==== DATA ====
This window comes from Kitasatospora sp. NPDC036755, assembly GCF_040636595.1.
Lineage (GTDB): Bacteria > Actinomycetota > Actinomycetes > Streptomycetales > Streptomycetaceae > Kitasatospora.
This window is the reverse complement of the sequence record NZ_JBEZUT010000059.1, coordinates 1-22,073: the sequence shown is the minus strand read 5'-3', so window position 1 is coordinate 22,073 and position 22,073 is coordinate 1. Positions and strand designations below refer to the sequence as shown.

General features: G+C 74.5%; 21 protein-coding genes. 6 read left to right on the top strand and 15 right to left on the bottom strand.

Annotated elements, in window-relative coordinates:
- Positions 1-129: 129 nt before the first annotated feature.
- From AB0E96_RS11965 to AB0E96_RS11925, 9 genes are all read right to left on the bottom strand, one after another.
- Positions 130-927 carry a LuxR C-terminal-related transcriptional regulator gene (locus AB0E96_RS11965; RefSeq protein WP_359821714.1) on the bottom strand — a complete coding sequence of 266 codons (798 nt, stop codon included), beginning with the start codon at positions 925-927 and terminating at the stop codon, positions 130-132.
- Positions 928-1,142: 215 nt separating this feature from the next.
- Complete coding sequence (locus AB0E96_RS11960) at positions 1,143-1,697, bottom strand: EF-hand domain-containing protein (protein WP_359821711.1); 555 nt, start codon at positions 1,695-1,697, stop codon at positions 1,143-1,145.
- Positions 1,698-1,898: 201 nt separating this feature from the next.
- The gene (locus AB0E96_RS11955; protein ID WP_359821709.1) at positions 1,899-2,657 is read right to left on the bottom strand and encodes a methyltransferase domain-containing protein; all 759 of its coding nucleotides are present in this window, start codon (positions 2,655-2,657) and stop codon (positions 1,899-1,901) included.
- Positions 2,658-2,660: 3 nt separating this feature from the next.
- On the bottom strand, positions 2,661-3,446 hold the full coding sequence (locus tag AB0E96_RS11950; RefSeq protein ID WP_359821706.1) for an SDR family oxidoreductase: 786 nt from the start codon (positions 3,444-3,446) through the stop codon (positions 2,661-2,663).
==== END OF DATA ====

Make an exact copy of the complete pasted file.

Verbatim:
This window comes from Kitasatospora sp. NPDC036755, assembly GCF_040636595.1.
Lineage (GTDB): Bacteria > Actinomycetota > Actinomycetes > Streptomycetales > Streptomycetaceae > Kitasatospora.
This window is the reverse complement of the sequence record NZ_JBEZUT010000059.1, coordinates 1-22,073: the sequence shown is the minus strand read 5'-3', so window position 1 is coordinate 22,073 and position 22,073 is coordinate 1. Positions and strand designations below refer to the sequence as shown.

General features: G+C 74.5%; 21 protein-coding genes. 6 read left to right on the top strand and 15 right to left on the bottom strand.

Annotated elements, in window-relative coordinates:
- Positions 1-129: 129 nt before the first annotated feature.
- From AB0E96_RS11965 to AB0E96_RS11925, 9 genes are all read right to left on the bottom strand, one after another.
- Positions 130-927 carry a LuxR C-terminal-related transcriptional regulator gene (locus AB0E96_RS11965; RefSeq protein WP_359821714.1) on the bottom strand — a complete coding sequence of 266 codons (798 nt, stop codon included), beginning with the start codon at positions 925-927 and terminating at the stop codon, positions 130-132.
- Positions 928-1,142: 215 nt separating this feature from the next.
- Complete coding sequence (locus AB0E96_RS11960) at positions 1,143-1,697, bottom strand: EF-hand domain-containing protein (protein WP_359821711.1); 555 nt, start codon at positions 1,695-1,697, stop codon at positions 1,143-1,145.
- Positions 1,698-1,898: 201 nt separating this feature from the next.
- The gene (locus AB0E96_RS11955; protein ID WP_359821709.1) at positions 1,899-2,657 is read right to left on the bottom strand and encodes a methyltransferase domain-containing protein; all 759 of its coding nucleotides are present in this window, start codon (positions 2,655-2,657) and stop codon (positions 1,899-1,901) included.
- Positions 2,658-2,660: 3 nt separating this feature from the next.
- On the bottom strand, positions 2,661-3,446 hold the full coding sequence (locus tag AB0E96_RS11950; RefSeq protein ID WP_359821706.1) for an SDR family oxidoreductase: 786 nt from the start codon (positions 3,444-3,446) through the stop codon (positions 2,661-2,663).